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Richard Bruton targets career breaks and expresses concern that teachers are working abroad

The minister says that career breaks should only be granted if schools can replace the teacher.

Education Minister Richard Bruton in Citywest today.
Education Minister Richard Bruton in Citywest today.
Image: Sam Boal/Rollingnews.ie

EDUCATION MINISTER RICHARD Bruton has voiced concern that there is a “growing number” of teachers who have been working full-time jobs while on career break.

Bruton has also said that his department would be advising school boards that career break should not be granted unless the school is in a position to fill the temporary vacancy that would be created.

The minister was speaking to the Irish Primary Principals’ Network (IPPN) this morning and addressed concerns about a difficulty in recruiting substitute teachers.

In order to help the problem, he said he would be lifting restrictions that stop teachers who are on a career break from doing substitute teaching work.

In addition, he also outlined that career breaks should only be granted for the allowable reasons.

“It is worth saying that the purpose of the career break scheme, as set out on my department’s website, is to facilitate personal development, voluntary service overseas, childcare or self-employment,” the minister said.

These are important and worthwhile. However, its purpose is not to facilitate someone taking another full-time job, while retaining the right to return to their former teaching job at any point for up to five years.

Speaking on RTÉ’s Morning Ireland programme, Bruton said his department has no statistics on the number of teachers who are on career breaks and are working elsewhere, but that “anecdotally” it appears to be a growing issue.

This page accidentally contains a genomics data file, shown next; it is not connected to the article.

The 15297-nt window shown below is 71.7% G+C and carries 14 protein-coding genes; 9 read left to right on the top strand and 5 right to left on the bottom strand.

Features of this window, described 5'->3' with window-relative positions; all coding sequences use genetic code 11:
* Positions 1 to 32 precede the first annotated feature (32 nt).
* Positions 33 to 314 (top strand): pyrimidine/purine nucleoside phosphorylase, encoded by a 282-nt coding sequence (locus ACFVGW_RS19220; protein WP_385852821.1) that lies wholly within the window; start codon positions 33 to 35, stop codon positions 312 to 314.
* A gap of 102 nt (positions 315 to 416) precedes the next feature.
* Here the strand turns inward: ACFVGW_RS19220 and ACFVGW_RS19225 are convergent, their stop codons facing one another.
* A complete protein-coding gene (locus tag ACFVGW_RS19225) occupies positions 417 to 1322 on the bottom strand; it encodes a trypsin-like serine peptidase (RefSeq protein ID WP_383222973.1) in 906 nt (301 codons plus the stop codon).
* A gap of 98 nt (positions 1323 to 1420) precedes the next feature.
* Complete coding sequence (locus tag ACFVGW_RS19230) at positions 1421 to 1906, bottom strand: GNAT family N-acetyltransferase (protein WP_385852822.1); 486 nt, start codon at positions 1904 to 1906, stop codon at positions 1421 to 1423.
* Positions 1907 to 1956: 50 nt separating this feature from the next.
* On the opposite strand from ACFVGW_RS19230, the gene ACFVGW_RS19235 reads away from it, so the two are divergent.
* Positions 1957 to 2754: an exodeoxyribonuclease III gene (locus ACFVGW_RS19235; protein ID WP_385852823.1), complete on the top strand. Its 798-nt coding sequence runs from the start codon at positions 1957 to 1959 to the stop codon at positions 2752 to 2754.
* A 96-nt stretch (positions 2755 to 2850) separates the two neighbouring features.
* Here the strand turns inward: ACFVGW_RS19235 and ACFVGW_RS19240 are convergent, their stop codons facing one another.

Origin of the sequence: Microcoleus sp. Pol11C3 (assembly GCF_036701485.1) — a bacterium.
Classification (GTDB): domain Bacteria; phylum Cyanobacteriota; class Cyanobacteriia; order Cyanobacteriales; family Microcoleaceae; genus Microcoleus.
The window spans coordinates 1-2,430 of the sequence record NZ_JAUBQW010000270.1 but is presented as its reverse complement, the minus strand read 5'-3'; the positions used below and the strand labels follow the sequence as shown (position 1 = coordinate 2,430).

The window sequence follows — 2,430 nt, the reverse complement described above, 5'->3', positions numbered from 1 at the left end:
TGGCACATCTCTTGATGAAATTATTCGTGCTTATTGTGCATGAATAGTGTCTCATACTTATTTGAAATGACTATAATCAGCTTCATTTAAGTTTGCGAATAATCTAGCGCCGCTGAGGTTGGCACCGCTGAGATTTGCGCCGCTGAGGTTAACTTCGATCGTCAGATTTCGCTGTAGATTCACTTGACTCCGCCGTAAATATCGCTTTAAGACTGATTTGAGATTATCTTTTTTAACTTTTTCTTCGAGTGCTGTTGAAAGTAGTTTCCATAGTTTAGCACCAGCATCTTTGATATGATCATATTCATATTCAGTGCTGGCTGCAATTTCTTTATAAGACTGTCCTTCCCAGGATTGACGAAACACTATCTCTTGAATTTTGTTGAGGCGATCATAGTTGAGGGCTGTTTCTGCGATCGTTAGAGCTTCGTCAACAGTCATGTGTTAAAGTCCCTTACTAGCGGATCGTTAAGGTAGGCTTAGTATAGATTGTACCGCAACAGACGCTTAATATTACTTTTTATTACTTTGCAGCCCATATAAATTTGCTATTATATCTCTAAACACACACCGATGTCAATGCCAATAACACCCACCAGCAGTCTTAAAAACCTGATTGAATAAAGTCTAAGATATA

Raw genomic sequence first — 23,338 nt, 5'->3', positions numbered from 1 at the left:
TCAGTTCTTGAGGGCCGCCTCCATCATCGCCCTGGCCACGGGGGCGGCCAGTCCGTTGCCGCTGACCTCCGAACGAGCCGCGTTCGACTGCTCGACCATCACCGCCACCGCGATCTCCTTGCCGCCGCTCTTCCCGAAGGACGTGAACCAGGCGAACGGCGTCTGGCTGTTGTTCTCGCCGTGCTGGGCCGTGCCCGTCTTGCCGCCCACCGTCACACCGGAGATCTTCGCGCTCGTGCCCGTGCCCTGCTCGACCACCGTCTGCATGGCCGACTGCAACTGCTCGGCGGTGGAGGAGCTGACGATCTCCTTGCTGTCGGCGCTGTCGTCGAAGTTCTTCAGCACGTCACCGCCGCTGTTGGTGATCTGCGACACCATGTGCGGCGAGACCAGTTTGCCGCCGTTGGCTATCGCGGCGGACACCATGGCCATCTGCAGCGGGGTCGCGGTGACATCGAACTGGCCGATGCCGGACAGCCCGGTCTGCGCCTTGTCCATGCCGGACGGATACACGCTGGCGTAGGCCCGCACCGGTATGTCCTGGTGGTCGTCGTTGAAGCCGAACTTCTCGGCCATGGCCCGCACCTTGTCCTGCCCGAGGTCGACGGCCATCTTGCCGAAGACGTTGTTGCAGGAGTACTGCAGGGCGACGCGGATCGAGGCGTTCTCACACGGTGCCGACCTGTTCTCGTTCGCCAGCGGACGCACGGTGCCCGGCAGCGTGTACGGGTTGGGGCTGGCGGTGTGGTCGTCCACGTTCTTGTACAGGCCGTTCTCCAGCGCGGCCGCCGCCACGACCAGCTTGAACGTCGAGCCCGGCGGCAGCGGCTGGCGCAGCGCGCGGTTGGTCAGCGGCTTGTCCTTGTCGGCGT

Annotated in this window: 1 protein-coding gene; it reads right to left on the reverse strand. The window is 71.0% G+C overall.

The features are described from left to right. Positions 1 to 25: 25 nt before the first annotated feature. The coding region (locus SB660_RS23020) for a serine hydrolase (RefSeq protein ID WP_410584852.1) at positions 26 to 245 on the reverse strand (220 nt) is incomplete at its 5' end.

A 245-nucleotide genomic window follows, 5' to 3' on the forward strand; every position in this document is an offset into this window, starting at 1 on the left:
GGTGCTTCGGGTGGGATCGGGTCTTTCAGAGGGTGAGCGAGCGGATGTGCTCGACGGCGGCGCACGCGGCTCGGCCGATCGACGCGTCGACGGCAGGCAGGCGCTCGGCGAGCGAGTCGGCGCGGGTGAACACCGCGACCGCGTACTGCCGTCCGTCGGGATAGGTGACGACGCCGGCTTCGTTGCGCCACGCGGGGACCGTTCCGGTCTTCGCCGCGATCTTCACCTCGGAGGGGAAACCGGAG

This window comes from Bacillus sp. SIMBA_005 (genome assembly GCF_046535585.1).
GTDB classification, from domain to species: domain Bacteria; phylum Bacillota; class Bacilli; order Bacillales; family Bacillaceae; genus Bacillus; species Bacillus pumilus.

“There’s been a rising number of career breaks and they’ve been increasing steadily in recent years and I think it is the schools who are telling me there are difficulties in filling the positions that are vacated. So I think schools have acknowledged the problem and I’m just making clear that these are the terms on which career breaks should be granted,” he said.

Bruton also said there is a concern about a growing number of teachers who may be working abroad while on a career break and said there is perhaps ”a laxity” in how decisions are now made compared to how they have in the past.

Speaking on the same programme, INTO general secretary Sheila Noonan said that she was “disappointed” that the minster chose to be “divisive” in raising the issue of career breaks.

“I’m rather disappointed in the approach that the minister has taken, to some extent it is somewhat divisive and I think it distracts from what needs to be the solution, which is more structural,” she said.

Boards of management currently, even under current circulars from the department, do very carefully put in place policy around career breaks around the number of people who can go on career break.

Noonan also defended teachers who may have taken a career break and used that time to work abroad, even if this was not one of the prescribed reasons.

“We had his party leader and Taoiseach saying if you want to save for your deposit then out of the country you go and go abroad if need be to make the money. And it’s no secret that there’s a significant number of Irish teachers out in the Middle East for that very particular purpose.”

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Rónán Duffy

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